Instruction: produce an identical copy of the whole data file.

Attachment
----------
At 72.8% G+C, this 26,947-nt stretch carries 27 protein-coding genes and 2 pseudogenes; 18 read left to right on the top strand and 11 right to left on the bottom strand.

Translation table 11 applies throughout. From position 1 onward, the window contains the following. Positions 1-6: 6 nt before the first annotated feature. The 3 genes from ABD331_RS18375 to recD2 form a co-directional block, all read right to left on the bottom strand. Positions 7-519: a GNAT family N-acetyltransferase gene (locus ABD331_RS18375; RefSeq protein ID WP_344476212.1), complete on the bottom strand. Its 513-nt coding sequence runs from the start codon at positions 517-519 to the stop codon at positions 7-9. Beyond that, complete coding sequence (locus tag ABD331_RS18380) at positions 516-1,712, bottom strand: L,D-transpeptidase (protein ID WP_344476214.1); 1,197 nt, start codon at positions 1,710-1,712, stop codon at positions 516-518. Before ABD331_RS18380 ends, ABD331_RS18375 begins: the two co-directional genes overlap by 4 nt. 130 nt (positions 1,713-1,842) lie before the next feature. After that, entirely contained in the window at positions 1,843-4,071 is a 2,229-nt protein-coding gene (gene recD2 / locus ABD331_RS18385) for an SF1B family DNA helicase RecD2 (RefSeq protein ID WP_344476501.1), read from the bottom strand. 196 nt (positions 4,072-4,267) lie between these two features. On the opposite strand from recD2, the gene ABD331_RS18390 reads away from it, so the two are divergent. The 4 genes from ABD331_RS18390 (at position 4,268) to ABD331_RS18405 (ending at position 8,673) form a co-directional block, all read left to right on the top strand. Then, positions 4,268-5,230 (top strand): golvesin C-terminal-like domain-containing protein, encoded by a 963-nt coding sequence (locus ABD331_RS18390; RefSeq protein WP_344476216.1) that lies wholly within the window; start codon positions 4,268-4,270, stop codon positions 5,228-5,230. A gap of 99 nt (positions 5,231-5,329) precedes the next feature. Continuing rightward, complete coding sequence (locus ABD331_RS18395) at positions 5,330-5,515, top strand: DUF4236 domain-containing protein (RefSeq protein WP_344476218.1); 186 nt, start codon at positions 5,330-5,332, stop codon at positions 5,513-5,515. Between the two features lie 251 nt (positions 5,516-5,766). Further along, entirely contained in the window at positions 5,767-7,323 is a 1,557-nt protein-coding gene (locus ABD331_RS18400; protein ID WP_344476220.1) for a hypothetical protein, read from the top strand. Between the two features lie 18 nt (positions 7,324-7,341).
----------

At 72.8% G+C, this 26,947-nt stretch carries 27 protein-coding genes and 2 pseudogenes; 18 read left to right on the top strand and 11 right to left on the bottom strand.

Translation table 11 applies throughout. From position 1 onward, the window contains the following. Positions 1-6: 6 nt before the first annotated feature. The 3 genes from ABD331_RS18375 to recD2 form a co-directional block, all read right to left on the bottom strand. Positions 7-519: a GNAT family N-acetyltransferase gene (locus ABD331_RS18375; RefSeq protein ID WP_344476212.1), complete on the bottom strand. Its 513-nt coding sequence runs from the start codon at positions 517-519 to the stop codon at positions 7-9. Beyond that, complete coding sequence (locus tag ABD331_RS18380) at positions 516-1,712, bottom strand: L,D-transpeptidase (protein ID WP_344476214.1); 1,197 nt, start codon at positions 1,710-1,712, stop codon at positions 516-518. Before ABD331_RS18380 ends, ABD331_RS18375 begins: the two co-directional genes overlap by 4 nt. 130 nt (positions 1,713-1,842) lie before the next feature. After that, entirely contained in the window at positions 1,843-4,071 is a 2,229-nt protein-coding gene (gene recD2 / locus ABD331_RS18385) for an SF1B family DNA helicase RecD2 (RefSeq protein ID WP_344476501.1), read from the bottom strand. 196 nt (positions 4,072-4,267) lie between these two features. On the opposite strand from recD2, the gene ABD331_RS18390 reads away from it, so the two are divergent. The 4 genes from ABD331_RS18390 (at position 4,268) to ABD331_RS18405 (ending at position 8,673) form a co-directional block, all read left to right on the top strand. Then, positions 4,268-5,230 (top strand): golvesin C-terminal-like domain-containing protein, encoded by a 963-nt coding sequence (locus ABD331_RS18390; RefSeq protein WP_344476216.1) that lies wholly within the window; start codon positions 4,268-4,270, stop codon positions 5,228-5,230. A gap of 99 nt (positions 5,231-5,329) precedes the next feature. Continuing rightward, complete coding sequence (locus ABD331_RS18395) at positions 5,330-5,515, top strand: DUF4236 domain-containing protein (RefSeq protein WP_344476218.1); 186 nt, start codon at positions 5,330-5,332, stop codon at positions 5,513-5,515. Between the two features lie 251 nt (positions 5,516-5,766). Further along, entirely contained in the window at positions 5,767-7,323 is a 1,557-nt protein-coding gene (locus ABD331_RS18400; protein ID WP_344476220.1) for a hypothetical protein, read from the top strand. Between the two features lie 18 nt (positions 7,324-7,341).